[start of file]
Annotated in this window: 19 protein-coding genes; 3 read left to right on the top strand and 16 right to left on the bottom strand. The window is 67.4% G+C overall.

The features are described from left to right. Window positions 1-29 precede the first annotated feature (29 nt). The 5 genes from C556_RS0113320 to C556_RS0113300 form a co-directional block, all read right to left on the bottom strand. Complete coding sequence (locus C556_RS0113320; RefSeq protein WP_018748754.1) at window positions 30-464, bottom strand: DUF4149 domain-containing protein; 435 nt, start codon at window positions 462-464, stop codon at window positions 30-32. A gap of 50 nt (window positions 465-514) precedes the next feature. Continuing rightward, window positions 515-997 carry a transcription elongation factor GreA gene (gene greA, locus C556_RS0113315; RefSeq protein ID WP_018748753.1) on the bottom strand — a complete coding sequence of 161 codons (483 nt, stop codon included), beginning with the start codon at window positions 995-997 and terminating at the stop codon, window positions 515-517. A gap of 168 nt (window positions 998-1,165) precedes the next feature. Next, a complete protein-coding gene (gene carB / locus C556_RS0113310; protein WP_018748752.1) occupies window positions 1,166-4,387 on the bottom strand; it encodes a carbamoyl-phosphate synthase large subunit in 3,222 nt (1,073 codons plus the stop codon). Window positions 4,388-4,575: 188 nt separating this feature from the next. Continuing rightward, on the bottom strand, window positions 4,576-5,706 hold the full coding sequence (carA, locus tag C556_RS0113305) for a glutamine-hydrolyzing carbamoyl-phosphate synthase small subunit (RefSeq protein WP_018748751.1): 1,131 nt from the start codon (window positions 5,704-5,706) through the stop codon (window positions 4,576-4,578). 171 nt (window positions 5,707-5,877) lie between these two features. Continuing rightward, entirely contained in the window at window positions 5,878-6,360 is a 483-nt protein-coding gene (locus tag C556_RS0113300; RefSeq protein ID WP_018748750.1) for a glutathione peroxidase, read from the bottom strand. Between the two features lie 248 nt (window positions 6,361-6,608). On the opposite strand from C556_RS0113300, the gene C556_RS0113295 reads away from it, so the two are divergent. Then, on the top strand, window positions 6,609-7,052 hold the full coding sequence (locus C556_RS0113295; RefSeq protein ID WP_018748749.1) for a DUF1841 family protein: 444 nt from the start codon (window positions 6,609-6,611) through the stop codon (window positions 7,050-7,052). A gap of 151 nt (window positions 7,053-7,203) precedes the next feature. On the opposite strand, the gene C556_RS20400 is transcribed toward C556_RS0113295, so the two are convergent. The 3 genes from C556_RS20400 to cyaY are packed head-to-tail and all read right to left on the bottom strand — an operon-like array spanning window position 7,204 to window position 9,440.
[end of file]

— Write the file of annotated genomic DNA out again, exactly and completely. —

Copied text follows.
Annotated in this window: 19 protein-coding genes; 3 read left to right on the top strand and 16 right to left on the bottom strand. The window is 67.4% G+C overall.

The features are described from left to right. Window positions 1-29 precede the first annotated feature (29 nt). The 5 genes from C556_RS0113320 to C556_RS0113300 form a co-directional block, all read right to left on the bottom strand. Complete coding sequence (locus C556_RS0113320; RefSeq protein WP_018748754.1) at window positions 30-464, bottom strand: DUF4149 domain-containing protein; 435 nt, start codon at window positions 462-464, stop codon at window positions 30-32. A gap of 50 nt (window positions 465-514) precedes the next feature. Continuing rightward, window positions 515-997 carry a transcription elongation factor GreA gene (gene greA, locus C556_RS0113315; RefSeq protein ID WP_018748753.1) on the bottom strand — a complete coding sequence of 161 codons (483 nt, stop codon included), beginning with the start codon at window positions 995-997 and terminating at the stop codon, window positions 515-517. A gap of 168 nt (window positions 998-1,165) precedes the next feature. Next, a complete protein-coding gene (gene carB / locus C556_RS0113310; protein WP_018748752.1) occupies window positions 1,166-4,387 on the bottom strand; it encodes a carbamoyl-phosphate synthase large subunit in 3,222 nt (1,073 codons plus the stop codon). Window positions 4,388-4,575: 188 nt separating this feature from the next. Continuing rightward, on the bottom strand, window positions 4,576-5,706 hold the full coding sequence (carA, locus tag C556_RS0113305) for a glutamine-hydrolyzing carbamoyl-phosphate synthase small subunit (RefSeq protein WP_018748751.1): 1,131 nt from the start codon (window positions 5,704-5,706) through the stop codon (window positions 4,576-4,578). 171 nt (window positions 5,707-5,877) lie between these two features. Continuing rightward, entirely contained in the window at window positions 5,878-6,360 is a 483-nt protein-coding gene (locus tag C556_RS0113300; RefSeq protein ID WP_018748750.1) for a glutathione peroxidase, read from the bottom strand. Between the two features lie 248 nt (window positions 6,361-6,608). On the opposite strand from C556_RS0113300, the gene C556_RS0113295 reads away from it, so the two are divergent. Then, on the top strand, window positions 6,609-7,052 hold the full coding sequence (locus C556_RS0113295; RefSeq protein ID WP_018748749.1) for a DUF1841 family protein: 444 nt from the start codon (window positions 6,609-6,611) through the stop codon (window positions 7,050-7,052). A gap of 151 nt (window positions 7,053-7,203) precedes the next feature. On the opposite strand, the gene C556_RS20400 is transcribed toward C556_RS0113295, so the two are convergent. The 3 genes from C556_RS20400 to cyaY are packed head-to-tail and all read right to left on the bottom strand — an operon-like array spanning window position 7,204 to window position 9,440.